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Mum's anger after Northern Ireland grammar school puts son in isolation over 'inappropriate' haircut

By Claire O'Boyle

Furious mum Sandra Miskimmin has hit out at a Co Fermanagh grammar school for putting her son in isolation over his haircut.

Along with three other boys, Henry was sent to isolation at Enniskillen Royal Grammar School last Friday when teachers deemed his hairstyle inappropriate.  The 14-year-old came home from school upset and told his mum the school had said it "wasn't the image the school wanted to portray to the public".

Read More: Northern Ireland school puts pupil in isolation over haircut

"Henry is a good boy, and I'm a strict mum about things like that, which is why this is so frustrating," said Sandra (43). "He had his hair cut on Thursday and asked me if I thought it was okay, and I did. I told him, 'Sweetheart, it's fine.'

"When he was getting it cut, Henry was worried the barber was going a bit short, so he stopped him going any further. He's aware of the rules and he certainly wouldn't go out of his way to break them."

But what angered mum-of-three Sandra even more was the method of punishment - and the fact she wasn't informed by the school that her son had been taken out of classes.

"If Henry and I didn't have a good relationship, I might never have known," she said. "He came home on Friday very upset and told me what happened. It weighed on him all weekend as he didn't know if he'd be back in isolation again on Monday, and in the end he was. The poor thing had spent the weekend hoping his hair would grow.

"Isolation is a horrible punishment. It means they are taken away from their year group, put in a room with one supervisor and the work from their various classes is given to them. Henry is in his pre-GCSE year, so it might have been the situation that my son was without proper classroom teaching for a number of days without my knowledge."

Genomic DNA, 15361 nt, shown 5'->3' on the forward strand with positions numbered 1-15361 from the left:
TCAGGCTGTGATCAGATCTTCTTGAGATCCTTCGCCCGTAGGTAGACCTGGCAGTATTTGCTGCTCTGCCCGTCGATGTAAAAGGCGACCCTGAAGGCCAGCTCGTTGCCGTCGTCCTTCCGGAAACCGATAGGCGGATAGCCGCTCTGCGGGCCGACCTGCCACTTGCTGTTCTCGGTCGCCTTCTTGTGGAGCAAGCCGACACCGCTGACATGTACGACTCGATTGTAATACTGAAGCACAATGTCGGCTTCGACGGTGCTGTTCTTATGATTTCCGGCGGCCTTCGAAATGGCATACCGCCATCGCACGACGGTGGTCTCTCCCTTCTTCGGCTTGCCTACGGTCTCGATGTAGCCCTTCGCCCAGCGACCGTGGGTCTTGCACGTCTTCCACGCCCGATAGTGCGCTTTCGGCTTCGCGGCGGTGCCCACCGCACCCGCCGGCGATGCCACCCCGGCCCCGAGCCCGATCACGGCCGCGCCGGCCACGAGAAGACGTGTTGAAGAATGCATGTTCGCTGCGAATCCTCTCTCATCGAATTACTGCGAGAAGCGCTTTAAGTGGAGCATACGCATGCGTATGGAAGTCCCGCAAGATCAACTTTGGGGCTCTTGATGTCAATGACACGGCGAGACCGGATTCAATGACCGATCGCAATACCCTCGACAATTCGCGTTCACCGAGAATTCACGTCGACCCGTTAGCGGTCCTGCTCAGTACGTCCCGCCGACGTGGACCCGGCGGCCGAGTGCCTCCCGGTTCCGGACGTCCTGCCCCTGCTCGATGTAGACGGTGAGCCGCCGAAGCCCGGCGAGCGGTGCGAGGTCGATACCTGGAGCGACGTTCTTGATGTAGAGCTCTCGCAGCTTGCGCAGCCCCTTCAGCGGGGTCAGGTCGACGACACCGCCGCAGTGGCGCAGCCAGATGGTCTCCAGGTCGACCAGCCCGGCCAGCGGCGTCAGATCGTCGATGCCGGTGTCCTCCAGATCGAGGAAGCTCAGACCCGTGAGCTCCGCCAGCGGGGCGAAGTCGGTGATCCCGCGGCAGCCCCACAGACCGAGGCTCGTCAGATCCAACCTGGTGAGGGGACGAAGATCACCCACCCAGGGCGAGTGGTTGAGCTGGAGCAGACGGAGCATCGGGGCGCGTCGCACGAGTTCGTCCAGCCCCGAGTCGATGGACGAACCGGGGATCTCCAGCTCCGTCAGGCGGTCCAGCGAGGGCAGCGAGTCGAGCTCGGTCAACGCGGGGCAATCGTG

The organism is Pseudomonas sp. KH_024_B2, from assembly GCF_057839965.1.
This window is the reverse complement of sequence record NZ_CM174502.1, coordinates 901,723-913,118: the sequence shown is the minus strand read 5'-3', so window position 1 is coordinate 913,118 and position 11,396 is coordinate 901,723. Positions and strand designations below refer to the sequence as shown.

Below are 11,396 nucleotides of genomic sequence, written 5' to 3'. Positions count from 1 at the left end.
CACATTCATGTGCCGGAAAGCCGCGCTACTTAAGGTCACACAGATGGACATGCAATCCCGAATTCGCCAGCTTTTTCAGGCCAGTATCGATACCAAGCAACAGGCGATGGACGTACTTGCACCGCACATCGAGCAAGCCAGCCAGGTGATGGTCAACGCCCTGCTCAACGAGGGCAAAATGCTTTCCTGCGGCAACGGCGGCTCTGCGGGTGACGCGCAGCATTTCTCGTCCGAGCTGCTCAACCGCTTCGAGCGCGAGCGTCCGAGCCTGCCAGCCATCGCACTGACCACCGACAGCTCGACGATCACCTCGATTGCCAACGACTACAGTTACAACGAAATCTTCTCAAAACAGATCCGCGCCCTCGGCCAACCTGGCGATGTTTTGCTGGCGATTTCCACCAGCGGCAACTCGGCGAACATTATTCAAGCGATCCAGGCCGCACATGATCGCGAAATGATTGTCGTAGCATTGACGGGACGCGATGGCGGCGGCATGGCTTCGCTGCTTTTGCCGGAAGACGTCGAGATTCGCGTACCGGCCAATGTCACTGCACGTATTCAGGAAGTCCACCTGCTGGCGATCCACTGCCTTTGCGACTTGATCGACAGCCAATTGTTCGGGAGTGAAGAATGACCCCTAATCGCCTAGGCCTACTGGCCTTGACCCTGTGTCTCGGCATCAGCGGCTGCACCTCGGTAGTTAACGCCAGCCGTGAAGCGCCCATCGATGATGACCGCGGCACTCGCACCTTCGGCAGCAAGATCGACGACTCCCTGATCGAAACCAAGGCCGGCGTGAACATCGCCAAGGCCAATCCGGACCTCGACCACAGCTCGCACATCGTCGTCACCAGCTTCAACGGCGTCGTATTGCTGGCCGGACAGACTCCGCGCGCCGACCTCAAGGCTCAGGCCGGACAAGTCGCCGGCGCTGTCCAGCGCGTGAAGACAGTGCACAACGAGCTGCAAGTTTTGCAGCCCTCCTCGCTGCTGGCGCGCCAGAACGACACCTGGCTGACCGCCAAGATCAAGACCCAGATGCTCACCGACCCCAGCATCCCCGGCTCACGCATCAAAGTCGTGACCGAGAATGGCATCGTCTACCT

Football-mad Henry, who plays for local team Ballinamallard, did not tell his mum he was back in isolation on Monday until he got home from school that day. "I could just see from the way he was walking that he was upset again, that they'd put him back in isolation," Sandra said.

"The kids aren't even allowed their break or lunchtimes with their peers. I was annoyed because the school use this draconian form of punishment and they hadn't even let me or Henry's dad, Patrick, know." Conscious that she didn't want to overreact, Sandra, from Enniskillen, put a picture of Henry's haircut on her Facebook page to gauge reaction from friends before complaining to the school the next day.

"They're annoyed I put this on Facebook, but I was honestly confused at their reaction. I wanted to see if I just wasn't seeing what they were seeing because I'm Henry's mum before taking it any further. It just picked up from there - and a lot of people agreed with me."

When Henry went to school on Tuesday, expecting to be back in isolation, he was told he would be back in normal classes.

"I think they had seen it on social media," said Sandra. "The reason I put it there was because I am not a reactive person. I think things through before I make any sort of move and I wanted to be sure I was being reasonable. This is not parents against teachers, or me against the school. But I think there was a major overreaction in this case.

"According to Henry, there were three other boys in isolation with him and all three were in there because of their haircuts. I think taking children away from their peers, and more importantly their classrooms, is far too much - especially if their haircuts are as inoffensive as Henry's."

On the school's website under its uniform guidelines for boys, it states "hair should be above the collar and hairstyles should be tidy and unobtrusive. Hair should not be conspicuously coloured or shaven to extreme i.e number one".

When contacted for comment, principal Elizabeth Armstrong, told the Belfast Telegraph it was an "internal school matter", adding they are dealing with the parent who contacted them.

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